Whether or not he is convicted of murdering his girlfriend on Valentine’s Day, Oscar Pistorius likely will be remembered more for his causing her death than for his breakthrough as a disabled athlete participating in the Olympics.
The “Blade Runner,” who ran on carbon-fiber prostheses after being born without fibulas, was the feel-good story of the London Games. Not only did Pistorius race in the 400 meters, a particularly competitive event, he beat a Russian, a Jamaican, and a Ukrainian to reach the semifinals and was tapped to run a leg on the South African relay.
His persistence and daring made him a hero at home and a role model around the planet, which is why news of his shooting model Reeva Steenkamp caused what International Paralympic Committee president Philip Craven called “shock and disbelief” worldwide. Pistorius, who said that he mistook his girlfriend for an intruder, appeared in court for his bail hearing Tuesday, the day Steenkamp was cremated.
Though his trial probably will take months, his sponsors already are turning away. Oakley eyewear cut its ties with Pistorius, and Nike, which says it won’t use him in its advertising, has taken down an ad on his website in which Pistorius declares, “I am the bullet in the chamber.”
Wrestlers won’t submit
After its sport’s stunning takedown by the International Olympic Committee, the global wrestling community has linked arms to try to get the executive board to change its mind and recommend keeping what has been a core sport of both the ancient and modern Games on the 2020 program. USA Wrestling already has named a committee chaired by Olympic medalist Bill Scherr, who said that he warned international federation leaders several years ago that the sport was in danger of being dropped. Raphael Martinetti, who has stepped down as president of the international governing body, has been made the fall guy by critics who said it was blindsided politically after decades of assuming that wrestling’s position at Olympus was unassailable. Now it’s just one of eight sports on the waiting list, from which only one likely will be tapped at the IOC’s full session in September. Since a combined baseball/softball re-entry bid is one of them, that puts the USOC in a delicate position since it can’t be seen as lobbying for one popular American sport ahead of another . . . The Austrian skiers topped the overall table at the world Alpine championships on their home slopes in Schladming, but it was the Americans who turned heads with four gold medals: three by Ted Ligety in the men’s giant slalom, Super G, and combined, and teenager Mikaela Shiffrin in the women’s slalom. It was the best showing ever by the Yanks, who’ll have their best Olympics if they can match that haul in Sochi.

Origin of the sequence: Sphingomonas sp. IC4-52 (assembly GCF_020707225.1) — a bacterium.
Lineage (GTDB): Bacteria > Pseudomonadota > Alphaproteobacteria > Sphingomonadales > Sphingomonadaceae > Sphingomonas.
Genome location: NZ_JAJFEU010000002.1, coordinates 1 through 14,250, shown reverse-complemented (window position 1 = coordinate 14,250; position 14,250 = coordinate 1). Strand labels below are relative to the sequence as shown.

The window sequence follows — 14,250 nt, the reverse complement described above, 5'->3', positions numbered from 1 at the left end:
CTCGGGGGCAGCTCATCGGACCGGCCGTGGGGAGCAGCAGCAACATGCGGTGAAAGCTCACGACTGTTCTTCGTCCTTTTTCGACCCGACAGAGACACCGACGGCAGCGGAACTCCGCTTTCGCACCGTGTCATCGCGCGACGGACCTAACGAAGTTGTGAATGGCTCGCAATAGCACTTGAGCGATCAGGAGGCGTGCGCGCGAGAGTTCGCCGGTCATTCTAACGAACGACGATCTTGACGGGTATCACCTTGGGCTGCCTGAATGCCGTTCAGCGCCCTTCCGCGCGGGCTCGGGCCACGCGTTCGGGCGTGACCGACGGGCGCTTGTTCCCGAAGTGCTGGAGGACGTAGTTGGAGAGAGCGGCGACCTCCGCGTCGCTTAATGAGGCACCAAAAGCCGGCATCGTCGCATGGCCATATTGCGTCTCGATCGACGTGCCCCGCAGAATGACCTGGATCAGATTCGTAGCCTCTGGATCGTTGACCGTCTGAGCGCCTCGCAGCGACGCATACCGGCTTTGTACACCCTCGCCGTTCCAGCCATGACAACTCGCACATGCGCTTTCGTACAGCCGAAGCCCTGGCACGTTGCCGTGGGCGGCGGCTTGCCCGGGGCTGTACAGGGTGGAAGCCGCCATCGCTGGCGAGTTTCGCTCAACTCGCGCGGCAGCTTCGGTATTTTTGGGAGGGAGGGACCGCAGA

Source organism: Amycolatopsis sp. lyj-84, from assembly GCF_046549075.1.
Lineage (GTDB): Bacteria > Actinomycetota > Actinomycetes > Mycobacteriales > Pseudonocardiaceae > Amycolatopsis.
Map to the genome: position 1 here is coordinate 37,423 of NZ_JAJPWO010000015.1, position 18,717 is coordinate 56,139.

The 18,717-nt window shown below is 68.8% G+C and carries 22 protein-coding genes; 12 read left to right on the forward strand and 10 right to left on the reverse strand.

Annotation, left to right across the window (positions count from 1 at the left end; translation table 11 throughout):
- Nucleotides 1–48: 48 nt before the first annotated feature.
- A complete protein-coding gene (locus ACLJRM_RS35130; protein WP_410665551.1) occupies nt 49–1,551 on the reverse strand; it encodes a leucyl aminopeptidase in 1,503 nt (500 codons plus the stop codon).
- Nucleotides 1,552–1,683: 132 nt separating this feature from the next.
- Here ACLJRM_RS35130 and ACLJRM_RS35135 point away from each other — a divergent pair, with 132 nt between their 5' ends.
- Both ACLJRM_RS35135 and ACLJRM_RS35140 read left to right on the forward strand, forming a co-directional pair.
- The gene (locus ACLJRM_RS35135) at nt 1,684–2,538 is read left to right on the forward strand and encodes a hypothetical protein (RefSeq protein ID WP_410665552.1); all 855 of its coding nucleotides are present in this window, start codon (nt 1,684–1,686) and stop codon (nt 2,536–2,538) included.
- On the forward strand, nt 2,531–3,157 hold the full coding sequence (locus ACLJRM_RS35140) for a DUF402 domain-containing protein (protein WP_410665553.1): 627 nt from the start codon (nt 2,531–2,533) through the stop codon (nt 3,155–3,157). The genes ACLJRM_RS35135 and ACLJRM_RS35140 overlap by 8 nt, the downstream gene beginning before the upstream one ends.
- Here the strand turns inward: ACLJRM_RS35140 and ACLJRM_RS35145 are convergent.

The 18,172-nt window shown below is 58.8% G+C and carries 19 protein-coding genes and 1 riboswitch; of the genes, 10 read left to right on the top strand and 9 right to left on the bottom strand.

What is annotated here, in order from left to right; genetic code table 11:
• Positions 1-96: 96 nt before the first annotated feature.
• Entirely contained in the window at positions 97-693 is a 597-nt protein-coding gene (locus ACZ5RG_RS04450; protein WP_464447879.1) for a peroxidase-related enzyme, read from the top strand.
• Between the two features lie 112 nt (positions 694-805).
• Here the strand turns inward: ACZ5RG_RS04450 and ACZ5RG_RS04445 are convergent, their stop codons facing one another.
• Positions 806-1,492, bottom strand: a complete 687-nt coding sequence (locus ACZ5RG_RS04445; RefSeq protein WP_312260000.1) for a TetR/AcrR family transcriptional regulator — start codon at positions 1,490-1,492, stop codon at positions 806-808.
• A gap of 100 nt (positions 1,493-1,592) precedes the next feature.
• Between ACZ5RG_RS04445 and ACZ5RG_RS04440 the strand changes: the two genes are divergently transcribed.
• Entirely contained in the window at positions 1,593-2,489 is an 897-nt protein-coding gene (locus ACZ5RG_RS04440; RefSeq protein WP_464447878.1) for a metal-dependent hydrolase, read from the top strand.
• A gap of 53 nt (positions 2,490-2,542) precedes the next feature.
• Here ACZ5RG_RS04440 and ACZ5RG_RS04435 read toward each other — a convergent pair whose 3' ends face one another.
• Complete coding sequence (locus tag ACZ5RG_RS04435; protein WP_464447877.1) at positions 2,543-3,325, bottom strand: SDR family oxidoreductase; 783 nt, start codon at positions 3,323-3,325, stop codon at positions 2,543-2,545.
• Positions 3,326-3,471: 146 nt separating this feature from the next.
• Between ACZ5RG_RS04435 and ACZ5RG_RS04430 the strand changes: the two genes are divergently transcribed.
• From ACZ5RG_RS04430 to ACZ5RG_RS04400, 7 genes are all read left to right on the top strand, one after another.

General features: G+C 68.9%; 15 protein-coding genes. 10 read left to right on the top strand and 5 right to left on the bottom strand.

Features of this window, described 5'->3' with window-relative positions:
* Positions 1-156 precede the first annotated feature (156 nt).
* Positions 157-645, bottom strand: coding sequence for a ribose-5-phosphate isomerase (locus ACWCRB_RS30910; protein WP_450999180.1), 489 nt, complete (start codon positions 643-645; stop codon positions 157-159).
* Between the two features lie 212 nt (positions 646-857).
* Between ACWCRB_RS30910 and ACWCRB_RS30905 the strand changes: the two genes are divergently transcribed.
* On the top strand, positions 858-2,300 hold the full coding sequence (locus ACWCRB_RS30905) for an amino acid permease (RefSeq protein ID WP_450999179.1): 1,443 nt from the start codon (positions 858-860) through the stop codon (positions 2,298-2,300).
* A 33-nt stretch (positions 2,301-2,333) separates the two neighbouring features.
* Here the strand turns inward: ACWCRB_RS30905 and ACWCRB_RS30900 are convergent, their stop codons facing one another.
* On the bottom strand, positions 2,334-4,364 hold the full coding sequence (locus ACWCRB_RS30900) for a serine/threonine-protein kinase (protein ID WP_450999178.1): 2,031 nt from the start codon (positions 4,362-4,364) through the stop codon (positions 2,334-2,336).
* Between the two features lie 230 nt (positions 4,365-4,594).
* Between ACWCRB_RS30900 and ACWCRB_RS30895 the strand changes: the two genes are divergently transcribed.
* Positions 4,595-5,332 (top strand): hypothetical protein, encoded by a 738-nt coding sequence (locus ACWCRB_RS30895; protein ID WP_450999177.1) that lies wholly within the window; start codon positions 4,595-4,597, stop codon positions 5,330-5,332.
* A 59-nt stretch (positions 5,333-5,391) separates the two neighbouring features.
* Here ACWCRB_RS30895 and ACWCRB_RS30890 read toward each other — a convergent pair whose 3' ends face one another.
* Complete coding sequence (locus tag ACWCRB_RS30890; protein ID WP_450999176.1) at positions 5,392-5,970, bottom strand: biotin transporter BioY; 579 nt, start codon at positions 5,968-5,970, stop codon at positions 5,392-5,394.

Nordic hopes high
The US Nordic types could come back with several medals from the world championships that begin Wednesday in Val di Fiemme, Italy. Kikkan Randall will be favored to become the first American to win a cross-country title (in the women’s sprint) and there are other podium possibilities in the women’s team sprint, women’s relay, men’s sprint (with Andy Newell), and women’s jumping (Sarah Hendrickson).